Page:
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Posted: 29 August 2006 at 6:16am | IP Logged | 13  

No the overall plot isn't everything. You know whatever happens to SpiderMan it's always Osborne's fault. A good writer can write any piece of crap and it will still be interesting to read. Anyway, what is there to ruin. Most books are so predictable, you can see the conclusion come a mile away.
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John Byrne
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Posted: 29 August 2006 at 6:18am | IP Logged | 14  

Most books are so predictable, you can see the
conclusion come a mile away.

******

Avoid all spoilers for six months and see if you feel
the same way.
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Dave Carr
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Posted: 29 August 2006 at 6:23am | IP Logged | 15  

Wasn't the ending to Alpha Flight #12 spoiled at a comic convention by another comic professional?  Perhaps if one wants completely avoid spoilers, he/she should not commingle with other fans and professionals, either in the real or virtual world.
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John Byrne
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Posted: 29 August 2006 at 6:30am | IP Logged | 16  

Wasn't the ending to Alpha Flight #12 spoiled at a comic convention by another comic professional?

***

Peter David handed out xeroxes of Guardian's death at a con about a month before the book shipped.

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Ted Pugliese
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Posted: 29 August 2006 at 6:32am | IP Logged | 17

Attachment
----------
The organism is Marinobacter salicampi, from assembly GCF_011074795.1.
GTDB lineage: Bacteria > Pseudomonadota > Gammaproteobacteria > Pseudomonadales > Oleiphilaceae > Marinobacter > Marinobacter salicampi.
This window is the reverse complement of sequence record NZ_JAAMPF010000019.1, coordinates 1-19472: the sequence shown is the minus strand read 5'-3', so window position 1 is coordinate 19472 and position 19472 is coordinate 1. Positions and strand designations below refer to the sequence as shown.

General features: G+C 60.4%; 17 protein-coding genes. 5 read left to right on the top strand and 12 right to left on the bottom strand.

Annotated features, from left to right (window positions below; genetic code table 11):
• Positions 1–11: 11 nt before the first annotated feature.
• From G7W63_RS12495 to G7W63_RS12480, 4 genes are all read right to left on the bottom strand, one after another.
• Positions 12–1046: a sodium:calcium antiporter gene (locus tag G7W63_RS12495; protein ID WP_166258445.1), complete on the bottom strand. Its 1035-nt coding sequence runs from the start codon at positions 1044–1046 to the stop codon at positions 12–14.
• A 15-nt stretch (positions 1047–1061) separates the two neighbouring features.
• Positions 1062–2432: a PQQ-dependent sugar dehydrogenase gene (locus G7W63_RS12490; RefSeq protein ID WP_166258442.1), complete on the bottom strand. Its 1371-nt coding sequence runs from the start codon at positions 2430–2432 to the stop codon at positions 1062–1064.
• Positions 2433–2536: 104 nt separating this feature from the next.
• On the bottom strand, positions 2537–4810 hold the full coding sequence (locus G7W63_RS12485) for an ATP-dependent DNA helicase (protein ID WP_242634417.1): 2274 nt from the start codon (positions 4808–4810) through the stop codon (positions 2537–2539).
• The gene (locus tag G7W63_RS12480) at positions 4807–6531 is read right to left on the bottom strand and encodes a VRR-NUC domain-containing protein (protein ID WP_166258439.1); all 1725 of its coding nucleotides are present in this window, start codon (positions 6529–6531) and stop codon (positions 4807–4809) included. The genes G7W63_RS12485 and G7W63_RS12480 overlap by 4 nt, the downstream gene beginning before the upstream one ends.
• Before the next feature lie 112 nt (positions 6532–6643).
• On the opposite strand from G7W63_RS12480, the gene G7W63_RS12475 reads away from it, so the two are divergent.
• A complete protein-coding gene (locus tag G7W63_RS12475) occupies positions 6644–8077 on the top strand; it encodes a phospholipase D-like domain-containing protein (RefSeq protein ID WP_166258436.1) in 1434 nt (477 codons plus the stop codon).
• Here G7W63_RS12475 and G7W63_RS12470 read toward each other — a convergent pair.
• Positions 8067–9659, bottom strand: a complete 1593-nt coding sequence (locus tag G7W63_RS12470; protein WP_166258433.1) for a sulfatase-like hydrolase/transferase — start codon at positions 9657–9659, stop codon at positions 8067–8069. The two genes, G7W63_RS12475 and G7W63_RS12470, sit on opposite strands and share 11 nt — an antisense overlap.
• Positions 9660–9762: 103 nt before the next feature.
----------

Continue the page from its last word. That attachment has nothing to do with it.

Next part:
I am glad I was only 12 and had no idea it was coming.  I still can't believe you did it!
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Jonathan Weiss
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Posted: 29 August 2006 at 6:52am | IP Logged | 18  

Peter David handed out xeroxes of Guardian's death at a con about a month
before the book shipped.

********************

Holy a-hole Batman!!
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Paulo Pereira
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Posted: 29 August 2006 at 7:22am | IP Logged | 19  

As far as spoiling comics go, catalogues from Mile High and other such companies kind of did that before the Internet did.
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Clint Adams
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Posted: 29 August 2006 at 7:43am | IP Logged | 20  

Yes you can try to avoid spoilers and you can try to stay away from things like Wizard or Previews, but the net is a whole lot pervasive than that.  When you were younger, did you ever know when a project was late?  Really?  I never did.  Did you ever know that your favorite artist was going to be taking over a book until the month (or two before?)  I never did.  Likewise, did you know that your favorite artist wasn't going to be on a book until maybe the month (or two) before?  I never did.  These are things that the net has spoiled.